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August 17, 2012

Review of "August 2026: There Will Come Soft Rains"

I reread Ray Bradbury's short story "August 2026: There Will Come Soft Rains." The overarching theme of the story is a warning about humans wiping ourselves out with a nuclear war which was very relevant in 1950 when the story was published. However there is an other theme as well, and one I connect to more personally.

The story is centered around an automated house in the future after a nuclear war has wiped out the house's inhabitants and the near-by city. The house is unaware the occupants are dead and continues to preform its daily duties. While the house is oblivious and dense, it is also clearly not malevolent. Bradbury personifies the house with things like angered little cleaning mice picking up after the dog tracking mud around. There are other traits as well as the house is dutiful, protective, and even charitable. This is most evident at the end of the story where the house begins to burn down. The house yells for the occupants to run while it combats the fire before succumbing to the flames.

The reason I like this idea so much is because computers and robots are seldom portrayed as loyal and altruistic. So often they are shown as malignant Juggernauts bent on human genocide. Consider robot portrayal: Replicants in Blade Runner, HAL-9000 from 2001: A Space Odyssey, T-800 from first Terminator movie, agents in the Matrix, or Cylons in Battlestar Galactica. By contrast this house in this story is benign and you even feel bad for it at the end. One also can't help feel a little compunction because the house doesn't know—indeed can't even understand—the fate of its inhabitant. In this way the house has a naive innocence fairly unique among robot stories.

I don't know of Bradbury had intended this as part of the theme of the story, but it is one I embrace.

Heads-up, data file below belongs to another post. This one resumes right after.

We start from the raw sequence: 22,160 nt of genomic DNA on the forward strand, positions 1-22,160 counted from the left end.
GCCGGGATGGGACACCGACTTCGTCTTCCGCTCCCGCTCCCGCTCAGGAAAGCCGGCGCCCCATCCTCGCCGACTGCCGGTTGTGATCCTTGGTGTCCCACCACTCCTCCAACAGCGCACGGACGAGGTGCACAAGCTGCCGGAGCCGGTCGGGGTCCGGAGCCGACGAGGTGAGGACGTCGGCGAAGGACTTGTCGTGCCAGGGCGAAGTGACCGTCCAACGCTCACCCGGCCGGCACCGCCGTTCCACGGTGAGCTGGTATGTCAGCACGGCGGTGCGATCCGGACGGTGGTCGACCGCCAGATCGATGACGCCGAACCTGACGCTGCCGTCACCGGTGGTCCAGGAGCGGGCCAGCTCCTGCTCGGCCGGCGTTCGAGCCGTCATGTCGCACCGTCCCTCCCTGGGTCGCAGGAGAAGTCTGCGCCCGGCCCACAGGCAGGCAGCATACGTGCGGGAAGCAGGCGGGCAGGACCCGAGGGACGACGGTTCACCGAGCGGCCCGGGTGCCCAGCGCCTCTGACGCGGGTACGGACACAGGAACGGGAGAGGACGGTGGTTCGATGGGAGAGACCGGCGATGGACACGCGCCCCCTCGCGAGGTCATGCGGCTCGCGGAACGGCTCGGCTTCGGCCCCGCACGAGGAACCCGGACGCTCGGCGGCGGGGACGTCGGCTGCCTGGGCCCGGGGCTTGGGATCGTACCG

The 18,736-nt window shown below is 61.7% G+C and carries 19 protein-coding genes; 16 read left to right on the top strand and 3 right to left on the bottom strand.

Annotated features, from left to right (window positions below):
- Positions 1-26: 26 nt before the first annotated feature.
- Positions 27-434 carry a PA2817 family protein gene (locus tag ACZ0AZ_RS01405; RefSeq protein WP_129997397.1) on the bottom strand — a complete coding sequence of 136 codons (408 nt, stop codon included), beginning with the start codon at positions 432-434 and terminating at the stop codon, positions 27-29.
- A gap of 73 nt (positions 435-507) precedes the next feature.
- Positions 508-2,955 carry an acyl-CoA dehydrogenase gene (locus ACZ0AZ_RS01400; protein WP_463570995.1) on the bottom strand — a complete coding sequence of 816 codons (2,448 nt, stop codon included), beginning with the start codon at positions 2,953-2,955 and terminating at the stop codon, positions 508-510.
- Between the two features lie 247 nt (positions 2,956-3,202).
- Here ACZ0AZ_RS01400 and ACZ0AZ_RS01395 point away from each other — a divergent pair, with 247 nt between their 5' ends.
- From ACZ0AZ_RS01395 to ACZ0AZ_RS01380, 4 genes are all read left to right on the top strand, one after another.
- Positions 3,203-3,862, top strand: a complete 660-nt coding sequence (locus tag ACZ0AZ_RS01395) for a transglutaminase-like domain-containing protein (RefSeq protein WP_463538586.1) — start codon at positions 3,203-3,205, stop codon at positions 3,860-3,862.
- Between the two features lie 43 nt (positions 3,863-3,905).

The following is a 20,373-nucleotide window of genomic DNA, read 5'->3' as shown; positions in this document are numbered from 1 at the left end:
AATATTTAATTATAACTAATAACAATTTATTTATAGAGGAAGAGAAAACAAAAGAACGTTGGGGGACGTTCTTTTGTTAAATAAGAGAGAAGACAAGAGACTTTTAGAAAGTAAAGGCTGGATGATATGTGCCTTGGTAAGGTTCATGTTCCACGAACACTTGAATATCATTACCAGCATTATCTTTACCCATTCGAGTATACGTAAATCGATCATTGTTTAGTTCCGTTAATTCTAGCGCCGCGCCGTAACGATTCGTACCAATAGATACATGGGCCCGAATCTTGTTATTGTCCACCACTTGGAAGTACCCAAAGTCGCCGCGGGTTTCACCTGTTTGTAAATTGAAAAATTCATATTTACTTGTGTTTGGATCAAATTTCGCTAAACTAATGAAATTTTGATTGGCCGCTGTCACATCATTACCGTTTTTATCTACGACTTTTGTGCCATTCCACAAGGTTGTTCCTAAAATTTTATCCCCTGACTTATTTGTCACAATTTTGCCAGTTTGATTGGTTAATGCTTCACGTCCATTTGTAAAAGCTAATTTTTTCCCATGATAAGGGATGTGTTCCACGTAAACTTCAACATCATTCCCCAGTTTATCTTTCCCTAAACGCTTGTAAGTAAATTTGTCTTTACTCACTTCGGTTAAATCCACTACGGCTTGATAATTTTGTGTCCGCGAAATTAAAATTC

Queen Amber

Queen Amber

   Our groups annual trip to the Bristol Renaissance Faire. This year Amber and I met up with Xiphos, Xen, Liz, and Ben.  It was also the first time I was able to ware my scale pauldron.  I don't have many pictures from the day.  My camera lens has decided auto-focus is no longer necessary.  This is my fault as I tend not to be very gentle with my equipment.
Chicago

Chicago

   Amber and I tried a dinner cruse in Chicago this evening.  I had never done anything like this before so I wanted to try it.  We decided to do an evening cruse that included a fireworks display.  The first two hours went alright, but after that I spent the rest of the ride sitting down rather motion sick.  While I wasn't hanging off the edge, I wasn't able to walk around the remainder of the trip.  Amber had a good time though. 
   The Chicago skyline was beautiful from the lake, but it wasn't easy to capture.  I had no tripod and even if I had the boat (to my inner-ear's dismay) was bobbing about.  I got a few shots that turned out at the expense of a very high ISO, but I think it turned out well.
Xen's Electromagnet

Xen's Electromagnet

   This evening Xen learned how to make an electric magnet.  We used a nail, some magnet wire, and my DC power supply.  Our first magnet had a single row of wire and was so weak it couldn't even pick up a sewing pin.  For our second magnet we decided wrapping by hand took too long so I got out the drill.  We wound the magnet in seconds, and this magnet was better.  However the gauge wire we had selected got hot after a few seconds of operation.  So we wound a third magnet and this one did much better.  It was able to pick up objects heaver than itself.  Seen here is Xen using the magnet to lift a nail and a razor blade.